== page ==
British Go Journal No. 7.  Winter 1968. Page 4.
Kaku Takagawa, 9p
WE PRESENT HERE THE first of several extracts from a translation originally published in the American Go Journal, by their kind permission.
Go can be thought of as consisting of three stages: opening (fuseki), middle-game and end-game (yose). of these the opening strategy is the one on which the best players spend the most time and this stage that the amateur finds most difficult. This is quite understandable as the middle and end-game can be studied and definite conclusions reached, while in fuseki everyone has his own ideas. One often finds the word "may" inserted into sentences - "it may be good", or "this may be possible". In this complexity lies the difficulties of fuseki, but also its added interested.
To define fuseki a little more closely we must remember that Go is a fighting game and the middle-game battle is important. Quite often it is said that fuseki is laying out of territory. This is not quite true, it is more a building of camps - a getting ready for the battle of territory, in short.
Diagram 1 |
Looking at Diagram 1 we see a situation where black and white have each closed two corners, and are considering plays along the sides. The points below the stars (K3, R10, etc) or any adjacent points are considered large plays. In Diagram 1 it should be noted that a large extension for white would also be a large extension for black. It therefore becomes important to decide which to occupy first. If the theory of fuseki made it impossible to vary the order of playing these then Go would be very dull. The fact is that the possibilities are so complicated that one can find endless interest experimenting.
Diagram 2 |
Diagram 2 illustrates the continuation from the corner closing to large placements. If white’s corners were identical there would be no priority between K3 and K17, but the large corner is weaker so black plays 9. 11 extends the sphere of influence from the lower corner in the most profitable direction. 9 and 11 together form a very desirable position. They both span five points from the base so that another stone placed midway at a later time would create two local two-point spaces. White places 12 at a short distance from his base instead of playing R11, as he being menaced by 9.
If white did play R11, black would follow with O3 gaining area and severely attacking the corner. White’s counter-attack at N17 is no threat to black’s corner, as black can secure his position with R13. The important thing to remember here is move 12 before 13.
Diagram 3 |
In Diagram 3 we see a different situation where 8 has preceded the closing of both lower corners. If 7 did not respond directly to 6 White would then occupy C17, and black would lose all the advantage of 1. 8 protects 6, for if it were neglected black would counter with H17.
Black could have played 9 in the other corner – this could make a great difference, but the merits and demerits cannot be decided at once. 10 precedes 12 as a means of defence of 2, and 11 and 13 form a model joseki. 13 is very important for black, since otherwise white would play R4. The meaning of this move is so great that it equals in importance a primary placement in the corner. 14 plays at F3.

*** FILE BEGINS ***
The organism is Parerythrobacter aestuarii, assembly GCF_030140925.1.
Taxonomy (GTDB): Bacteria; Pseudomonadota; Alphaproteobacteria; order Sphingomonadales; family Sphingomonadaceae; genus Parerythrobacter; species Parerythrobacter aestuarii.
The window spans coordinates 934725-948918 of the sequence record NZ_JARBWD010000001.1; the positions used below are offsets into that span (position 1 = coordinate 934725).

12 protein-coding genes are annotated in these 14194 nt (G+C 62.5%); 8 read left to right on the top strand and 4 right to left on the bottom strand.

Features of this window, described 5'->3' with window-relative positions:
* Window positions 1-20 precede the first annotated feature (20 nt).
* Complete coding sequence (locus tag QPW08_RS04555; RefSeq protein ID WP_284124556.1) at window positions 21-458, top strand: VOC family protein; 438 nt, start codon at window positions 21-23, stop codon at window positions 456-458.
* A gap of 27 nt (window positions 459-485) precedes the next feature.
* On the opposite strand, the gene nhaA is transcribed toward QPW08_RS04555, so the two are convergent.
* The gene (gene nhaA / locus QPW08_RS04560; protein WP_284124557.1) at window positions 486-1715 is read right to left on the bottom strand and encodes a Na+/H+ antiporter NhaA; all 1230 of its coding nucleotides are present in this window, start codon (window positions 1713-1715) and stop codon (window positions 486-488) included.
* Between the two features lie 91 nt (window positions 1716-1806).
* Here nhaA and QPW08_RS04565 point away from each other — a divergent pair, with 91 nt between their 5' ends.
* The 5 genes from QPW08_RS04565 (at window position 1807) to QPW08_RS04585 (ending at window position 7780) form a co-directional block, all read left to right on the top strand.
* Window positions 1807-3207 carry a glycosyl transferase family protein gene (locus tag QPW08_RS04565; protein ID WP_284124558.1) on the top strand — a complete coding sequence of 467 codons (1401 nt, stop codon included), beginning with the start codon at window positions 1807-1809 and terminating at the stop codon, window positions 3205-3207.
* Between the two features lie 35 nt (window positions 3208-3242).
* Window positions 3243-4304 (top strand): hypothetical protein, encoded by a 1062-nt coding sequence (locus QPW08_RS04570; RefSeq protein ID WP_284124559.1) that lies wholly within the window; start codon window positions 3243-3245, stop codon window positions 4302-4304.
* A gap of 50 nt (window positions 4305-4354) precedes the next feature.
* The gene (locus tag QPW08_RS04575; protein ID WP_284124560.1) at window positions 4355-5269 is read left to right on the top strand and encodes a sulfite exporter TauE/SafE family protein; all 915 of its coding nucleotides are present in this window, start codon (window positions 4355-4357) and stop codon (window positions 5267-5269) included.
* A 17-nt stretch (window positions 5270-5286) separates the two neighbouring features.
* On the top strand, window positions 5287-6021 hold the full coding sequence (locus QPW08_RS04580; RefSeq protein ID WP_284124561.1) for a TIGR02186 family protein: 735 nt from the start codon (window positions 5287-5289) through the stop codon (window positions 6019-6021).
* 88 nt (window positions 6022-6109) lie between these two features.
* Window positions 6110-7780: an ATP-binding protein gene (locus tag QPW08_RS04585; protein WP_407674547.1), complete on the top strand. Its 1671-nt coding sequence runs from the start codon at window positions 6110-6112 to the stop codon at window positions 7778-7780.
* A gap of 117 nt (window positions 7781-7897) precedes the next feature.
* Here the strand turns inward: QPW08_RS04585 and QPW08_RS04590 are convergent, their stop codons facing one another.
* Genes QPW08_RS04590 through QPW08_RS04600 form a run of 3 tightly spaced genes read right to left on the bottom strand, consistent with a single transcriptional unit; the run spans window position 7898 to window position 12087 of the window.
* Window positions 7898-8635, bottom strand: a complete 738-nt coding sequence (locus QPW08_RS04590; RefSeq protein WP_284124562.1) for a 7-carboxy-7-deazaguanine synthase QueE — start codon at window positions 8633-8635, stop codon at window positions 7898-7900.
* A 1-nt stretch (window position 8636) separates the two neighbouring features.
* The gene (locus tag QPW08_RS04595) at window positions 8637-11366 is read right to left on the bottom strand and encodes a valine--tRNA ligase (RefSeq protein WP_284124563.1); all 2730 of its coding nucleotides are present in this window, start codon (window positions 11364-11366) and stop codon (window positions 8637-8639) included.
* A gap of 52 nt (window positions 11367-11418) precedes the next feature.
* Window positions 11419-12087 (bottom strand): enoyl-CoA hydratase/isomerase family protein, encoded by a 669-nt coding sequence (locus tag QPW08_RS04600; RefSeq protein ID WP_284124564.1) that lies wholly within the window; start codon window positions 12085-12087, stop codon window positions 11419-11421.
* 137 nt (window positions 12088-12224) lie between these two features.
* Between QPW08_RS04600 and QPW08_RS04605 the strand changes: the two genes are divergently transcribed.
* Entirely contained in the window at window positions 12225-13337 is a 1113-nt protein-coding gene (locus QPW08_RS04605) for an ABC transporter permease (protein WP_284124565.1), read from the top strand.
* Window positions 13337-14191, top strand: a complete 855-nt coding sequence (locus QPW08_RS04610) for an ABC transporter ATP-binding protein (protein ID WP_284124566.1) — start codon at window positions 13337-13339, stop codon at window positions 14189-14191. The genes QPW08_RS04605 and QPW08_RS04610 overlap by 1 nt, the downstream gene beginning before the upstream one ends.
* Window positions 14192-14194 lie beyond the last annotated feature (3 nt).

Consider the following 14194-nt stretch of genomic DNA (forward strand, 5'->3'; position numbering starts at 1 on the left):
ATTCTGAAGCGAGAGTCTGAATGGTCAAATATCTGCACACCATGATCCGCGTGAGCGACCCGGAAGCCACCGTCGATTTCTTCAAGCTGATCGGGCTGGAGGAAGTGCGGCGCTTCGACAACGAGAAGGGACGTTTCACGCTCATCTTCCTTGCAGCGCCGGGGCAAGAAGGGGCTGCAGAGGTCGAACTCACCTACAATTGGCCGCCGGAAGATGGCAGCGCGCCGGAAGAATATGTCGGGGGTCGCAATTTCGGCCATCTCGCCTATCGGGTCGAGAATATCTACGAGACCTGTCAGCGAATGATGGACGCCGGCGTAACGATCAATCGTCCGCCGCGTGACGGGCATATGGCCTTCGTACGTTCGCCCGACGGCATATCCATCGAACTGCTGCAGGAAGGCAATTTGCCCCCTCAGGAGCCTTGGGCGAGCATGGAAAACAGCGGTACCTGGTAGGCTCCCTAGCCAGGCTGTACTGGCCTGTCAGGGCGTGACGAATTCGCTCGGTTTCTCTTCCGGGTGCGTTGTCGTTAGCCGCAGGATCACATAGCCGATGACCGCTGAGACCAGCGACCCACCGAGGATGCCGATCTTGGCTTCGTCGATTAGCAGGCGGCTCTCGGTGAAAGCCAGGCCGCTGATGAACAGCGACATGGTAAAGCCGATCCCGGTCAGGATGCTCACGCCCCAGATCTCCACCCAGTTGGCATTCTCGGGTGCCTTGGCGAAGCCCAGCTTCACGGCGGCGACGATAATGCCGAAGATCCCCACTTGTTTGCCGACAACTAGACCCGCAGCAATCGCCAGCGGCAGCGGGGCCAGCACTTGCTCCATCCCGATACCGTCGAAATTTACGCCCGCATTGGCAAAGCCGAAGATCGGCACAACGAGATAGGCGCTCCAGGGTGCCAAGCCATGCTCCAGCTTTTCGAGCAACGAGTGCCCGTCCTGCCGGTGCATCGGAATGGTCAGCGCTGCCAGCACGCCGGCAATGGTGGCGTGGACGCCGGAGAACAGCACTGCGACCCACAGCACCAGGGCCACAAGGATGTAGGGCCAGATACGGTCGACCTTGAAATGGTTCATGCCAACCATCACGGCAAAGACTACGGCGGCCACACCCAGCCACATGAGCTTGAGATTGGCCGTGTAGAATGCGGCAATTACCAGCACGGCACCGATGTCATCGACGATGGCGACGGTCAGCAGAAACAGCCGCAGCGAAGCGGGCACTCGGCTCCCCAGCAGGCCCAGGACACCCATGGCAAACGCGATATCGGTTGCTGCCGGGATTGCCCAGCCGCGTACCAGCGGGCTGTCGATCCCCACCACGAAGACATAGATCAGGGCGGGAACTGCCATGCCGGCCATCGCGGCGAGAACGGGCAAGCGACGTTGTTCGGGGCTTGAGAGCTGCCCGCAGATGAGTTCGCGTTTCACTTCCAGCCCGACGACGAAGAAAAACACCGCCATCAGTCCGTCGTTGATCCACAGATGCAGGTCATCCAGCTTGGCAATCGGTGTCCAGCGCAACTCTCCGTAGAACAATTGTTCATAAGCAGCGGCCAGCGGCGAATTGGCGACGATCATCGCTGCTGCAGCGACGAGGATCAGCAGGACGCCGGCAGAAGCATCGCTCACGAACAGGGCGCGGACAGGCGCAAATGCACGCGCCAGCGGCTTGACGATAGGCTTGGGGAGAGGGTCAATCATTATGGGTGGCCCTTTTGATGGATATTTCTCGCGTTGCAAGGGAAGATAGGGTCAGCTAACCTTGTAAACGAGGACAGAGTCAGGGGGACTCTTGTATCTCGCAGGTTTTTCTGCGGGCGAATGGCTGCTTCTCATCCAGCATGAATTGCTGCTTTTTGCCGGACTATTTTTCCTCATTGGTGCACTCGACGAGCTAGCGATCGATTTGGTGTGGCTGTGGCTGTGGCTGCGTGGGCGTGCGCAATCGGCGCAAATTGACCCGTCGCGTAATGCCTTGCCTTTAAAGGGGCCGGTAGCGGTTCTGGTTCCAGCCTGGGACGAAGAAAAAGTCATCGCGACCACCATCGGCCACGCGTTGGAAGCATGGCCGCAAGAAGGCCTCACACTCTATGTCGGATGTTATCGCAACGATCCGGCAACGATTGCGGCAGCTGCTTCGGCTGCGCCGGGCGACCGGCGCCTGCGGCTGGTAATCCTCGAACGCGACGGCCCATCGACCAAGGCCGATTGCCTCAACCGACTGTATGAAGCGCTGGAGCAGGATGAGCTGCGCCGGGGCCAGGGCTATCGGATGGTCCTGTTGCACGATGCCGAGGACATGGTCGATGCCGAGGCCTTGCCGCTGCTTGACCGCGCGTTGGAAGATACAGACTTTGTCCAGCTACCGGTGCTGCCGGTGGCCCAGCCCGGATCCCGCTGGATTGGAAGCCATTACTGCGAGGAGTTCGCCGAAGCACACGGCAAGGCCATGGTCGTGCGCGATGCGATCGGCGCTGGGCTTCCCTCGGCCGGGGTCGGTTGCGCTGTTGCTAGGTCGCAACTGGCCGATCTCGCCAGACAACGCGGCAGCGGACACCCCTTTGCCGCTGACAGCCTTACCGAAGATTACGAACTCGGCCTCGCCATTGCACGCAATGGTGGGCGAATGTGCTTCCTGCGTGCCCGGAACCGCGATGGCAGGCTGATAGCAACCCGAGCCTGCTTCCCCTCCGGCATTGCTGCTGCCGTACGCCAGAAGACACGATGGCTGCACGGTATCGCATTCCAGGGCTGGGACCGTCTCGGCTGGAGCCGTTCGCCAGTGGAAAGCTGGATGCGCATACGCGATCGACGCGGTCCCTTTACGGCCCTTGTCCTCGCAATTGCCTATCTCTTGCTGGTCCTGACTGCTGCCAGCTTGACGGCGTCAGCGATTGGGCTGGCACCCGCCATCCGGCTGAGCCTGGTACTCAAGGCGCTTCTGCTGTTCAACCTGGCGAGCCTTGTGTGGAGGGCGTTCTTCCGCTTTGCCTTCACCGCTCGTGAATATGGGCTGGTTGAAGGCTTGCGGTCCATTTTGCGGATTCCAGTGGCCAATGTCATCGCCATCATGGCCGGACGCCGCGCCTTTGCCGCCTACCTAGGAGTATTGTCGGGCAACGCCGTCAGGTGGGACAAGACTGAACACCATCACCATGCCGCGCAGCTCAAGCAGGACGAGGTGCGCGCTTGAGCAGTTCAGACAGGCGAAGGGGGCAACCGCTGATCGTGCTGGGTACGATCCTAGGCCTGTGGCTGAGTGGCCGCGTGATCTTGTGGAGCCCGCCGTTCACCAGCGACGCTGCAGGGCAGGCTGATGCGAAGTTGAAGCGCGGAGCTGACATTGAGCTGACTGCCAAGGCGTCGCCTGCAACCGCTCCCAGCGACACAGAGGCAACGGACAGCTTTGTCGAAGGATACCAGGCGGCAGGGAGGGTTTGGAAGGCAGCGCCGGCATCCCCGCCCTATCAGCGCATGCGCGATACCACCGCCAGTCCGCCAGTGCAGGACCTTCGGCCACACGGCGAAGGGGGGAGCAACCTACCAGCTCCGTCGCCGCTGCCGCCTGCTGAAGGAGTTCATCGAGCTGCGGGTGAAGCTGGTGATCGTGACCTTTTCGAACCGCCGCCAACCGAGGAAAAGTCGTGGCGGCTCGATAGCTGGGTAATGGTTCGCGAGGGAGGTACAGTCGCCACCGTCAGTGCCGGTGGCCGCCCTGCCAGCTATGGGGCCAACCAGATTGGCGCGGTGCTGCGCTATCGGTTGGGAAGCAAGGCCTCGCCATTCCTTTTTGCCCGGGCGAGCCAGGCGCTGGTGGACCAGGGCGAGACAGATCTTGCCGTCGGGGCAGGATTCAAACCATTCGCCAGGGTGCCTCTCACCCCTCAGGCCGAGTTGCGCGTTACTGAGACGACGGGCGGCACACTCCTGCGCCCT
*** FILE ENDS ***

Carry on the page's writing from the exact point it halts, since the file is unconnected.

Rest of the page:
Diagram 4 |
Diagram 4 shows the large extensions along the left and right sides. 15 extends five points from 1-7, and threatens to occupy C6. 16 strengthens this base, and threatens in turn to invade at C12 or C13 later. If 16 were played on the lower side, the position would be too heavy and considered a misplacement of power.
17 expects 18-21. A possibility for breaking in at K3 exists, but the fact that 21 threatens white's base should be especially noted.
The exchange 22-23 is even. The moves could have been reversed, but then black might play L17 to threaten white. It would also gain a large area. 23 is the last big extension; after this comes the middle-game.
Diagram 5 |
In Diagram 5 note that 10 plays on the second line. This does not contradict axiom 2, since it is a necessary auxiliary move to others on the third and fourth. 12 is played at an important central point.
Up to 17, each in turn played along the side or slightly closer to the centre. 18 occupied a large placement along the upper side. If white did not play here then of course black would have on his next move. Because of this possibility white allows 19 to attack the corner. This is one of the few examples where a large placement along the side precedes the closing of a corner.
After 30, black can occupy S17, after which white would play R8. But if black plays R9, white extends with S17. This is an even choice.
Diagram 6 |
Extensions can be made from two to five points from a given stone. In Diagram 6, black makes a five points extension at the top; white makes a two-point extension at the right, and a four-point one at the left. The two-point extension is the strongest of all. Although all these are on the third line, often a fourth-line extension turns out to have better effects.
Diagram 7 |
In Diagram 7, black makes a three-point extension on the right side. On the left, 13 is a high six-point extension. (The high or low extension us determined by the situation lower-right.) 1-11 press black along the side; in this situation white must take advantage of the big wall on the left by making a large extension to the right. If he desired only a two or three-point extension he could simply make this on the first move.
Diagram 8 |
The idea behind an extension can either be to prevent being pincered by the opponent, or to prevent the opponent's extension. In Diagram 8, we see 1 on the left pincers (or squeezes) the white stones - white played 7 in Diagram 6 to prevent this. On the right 1 pincers black's corner stone.
Continued in part 2 on BGJ 8 page 10 .